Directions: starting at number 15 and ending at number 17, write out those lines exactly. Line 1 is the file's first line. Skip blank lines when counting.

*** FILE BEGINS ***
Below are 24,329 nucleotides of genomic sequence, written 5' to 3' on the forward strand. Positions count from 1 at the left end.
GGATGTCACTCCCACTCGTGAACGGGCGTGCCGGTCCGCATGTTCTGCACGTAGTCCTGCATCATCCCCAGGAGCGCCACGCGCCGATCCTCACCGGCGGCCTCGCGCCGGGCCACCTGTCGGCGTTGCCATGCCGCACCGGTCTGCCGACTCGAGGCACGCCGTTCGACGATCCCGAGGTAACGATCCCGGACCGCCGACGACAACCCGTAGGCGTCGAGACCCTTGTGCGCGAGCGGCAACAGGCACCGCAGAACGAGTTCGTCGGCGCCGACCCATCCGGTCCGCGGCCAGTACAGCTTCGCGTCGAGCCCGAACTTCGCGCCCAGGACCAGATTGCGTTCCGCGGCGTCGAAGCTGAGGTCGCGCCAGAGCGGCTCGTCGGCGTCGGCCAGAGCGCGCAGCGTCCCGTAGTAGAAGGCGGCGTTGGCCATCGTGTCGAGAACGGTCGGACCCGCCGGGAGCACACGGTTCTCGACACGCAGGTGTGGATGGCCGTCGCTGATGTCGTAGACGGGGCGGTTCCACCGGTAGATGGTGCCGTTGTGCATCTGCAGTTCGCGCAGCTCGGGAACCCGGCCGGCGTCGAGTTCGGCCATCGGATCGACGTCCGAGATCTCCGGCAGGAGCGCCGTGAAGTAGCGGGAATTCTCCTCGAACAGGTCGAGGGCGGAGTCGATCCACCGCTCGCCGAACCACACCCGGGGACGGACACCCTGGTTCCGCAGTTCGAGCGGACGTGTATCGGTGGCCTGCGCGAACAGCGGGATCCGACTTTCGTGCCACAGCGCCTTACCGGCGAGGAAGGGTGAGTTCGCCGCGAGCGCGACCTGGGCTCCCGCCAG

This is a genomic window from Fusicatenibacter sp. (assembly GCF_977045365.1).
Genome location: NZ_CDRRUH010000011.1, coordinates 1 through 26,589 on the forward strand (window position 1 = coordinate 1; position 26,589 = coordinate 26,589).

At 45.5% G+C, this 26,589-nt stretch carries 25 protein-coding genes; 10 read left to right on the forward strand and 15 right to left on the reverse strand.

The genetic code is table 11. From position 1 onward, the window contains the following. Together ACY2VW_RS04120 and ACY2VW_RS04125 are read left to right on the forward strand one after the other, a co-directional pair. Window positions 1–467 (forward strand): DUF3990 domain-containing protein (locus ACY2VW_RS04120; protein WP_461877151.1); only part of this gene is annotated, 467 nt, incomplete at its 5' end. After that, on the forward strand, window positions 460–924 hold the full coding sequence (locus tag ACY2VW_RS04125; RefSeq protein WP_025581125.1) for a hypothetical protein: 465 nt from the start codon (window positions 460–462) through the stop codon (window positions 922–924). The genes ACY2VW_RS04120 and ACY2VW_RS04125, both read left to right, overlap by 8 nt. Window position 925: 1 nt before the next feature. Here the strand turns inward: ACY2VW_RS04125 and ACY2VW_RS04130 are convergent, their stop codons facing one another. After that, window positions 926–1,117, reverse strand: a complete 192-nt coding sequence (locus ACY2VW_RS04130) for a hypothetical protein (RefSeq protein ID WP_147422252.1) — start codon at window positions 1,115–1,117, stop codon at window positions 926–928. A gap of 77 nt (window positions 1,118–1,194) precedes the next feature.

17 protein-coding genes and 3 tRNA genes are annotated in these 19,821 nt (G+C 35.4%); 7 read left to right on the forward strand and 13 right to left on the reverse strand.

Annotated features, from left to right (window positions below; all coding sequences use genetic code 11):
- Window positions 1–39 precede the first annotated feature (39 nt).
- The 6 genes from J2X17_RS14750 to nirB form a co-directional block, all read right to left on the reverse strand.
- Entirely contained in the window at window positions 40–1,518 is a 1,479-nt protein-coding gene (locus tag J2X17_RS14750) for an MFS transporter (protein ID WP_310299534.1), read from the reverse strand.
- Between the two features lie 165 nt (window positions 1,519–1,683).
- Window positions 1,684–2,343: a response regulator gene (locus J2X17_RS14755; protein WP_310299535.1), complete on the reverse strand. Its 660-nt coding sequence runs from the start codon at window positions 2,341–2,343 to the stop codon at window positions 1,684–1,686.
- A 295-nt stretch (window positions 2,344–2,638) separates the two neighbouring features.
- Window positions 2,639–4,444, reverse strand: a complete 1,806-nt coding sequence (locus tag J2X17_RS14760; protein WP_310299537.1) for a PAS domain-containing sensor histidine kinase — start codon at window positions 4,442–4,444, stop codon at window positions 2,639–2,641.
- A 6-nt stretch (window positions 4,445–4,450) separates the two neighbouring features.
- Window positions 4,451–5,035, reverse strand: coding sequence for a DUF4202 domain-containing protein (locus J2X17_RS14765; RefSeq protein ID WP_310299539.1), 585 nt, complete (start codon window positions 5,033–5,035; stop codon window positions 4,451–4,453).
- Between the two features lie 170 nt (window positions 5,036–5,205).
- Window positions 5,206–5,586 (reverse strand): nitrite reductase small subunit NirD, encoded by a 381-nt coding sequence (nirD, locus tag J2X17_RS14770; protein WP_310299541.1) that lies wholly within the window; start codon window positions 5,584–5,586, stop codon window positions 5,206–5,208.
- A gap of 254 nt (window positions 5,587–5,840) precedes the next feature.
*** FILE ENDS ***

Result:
- Window positions 2,639–4,444, reverse strand: a complete 1,806-nt coding sequence (locus tag J2X17_RS14760; protein WP_310299537.1) for a PAS domain-containing sensor histidine kinase — start codon at window positions 4,442–4,444, stop codon at window positions 2,639–2,641.
- A 6-nt stretch (window positions 4,445–4,450) separates the two neighbouring features.
- Window positions 4,451–5,035, reverse strand: coding sequence for a DUF4202 domain-containing protein (locus J2X17_RS14765; RefSeq protein ID WP_310299539.1), 585 nt, complete (start codon window positions 5,033–5,035; stop codon window positions 4,451–4,453).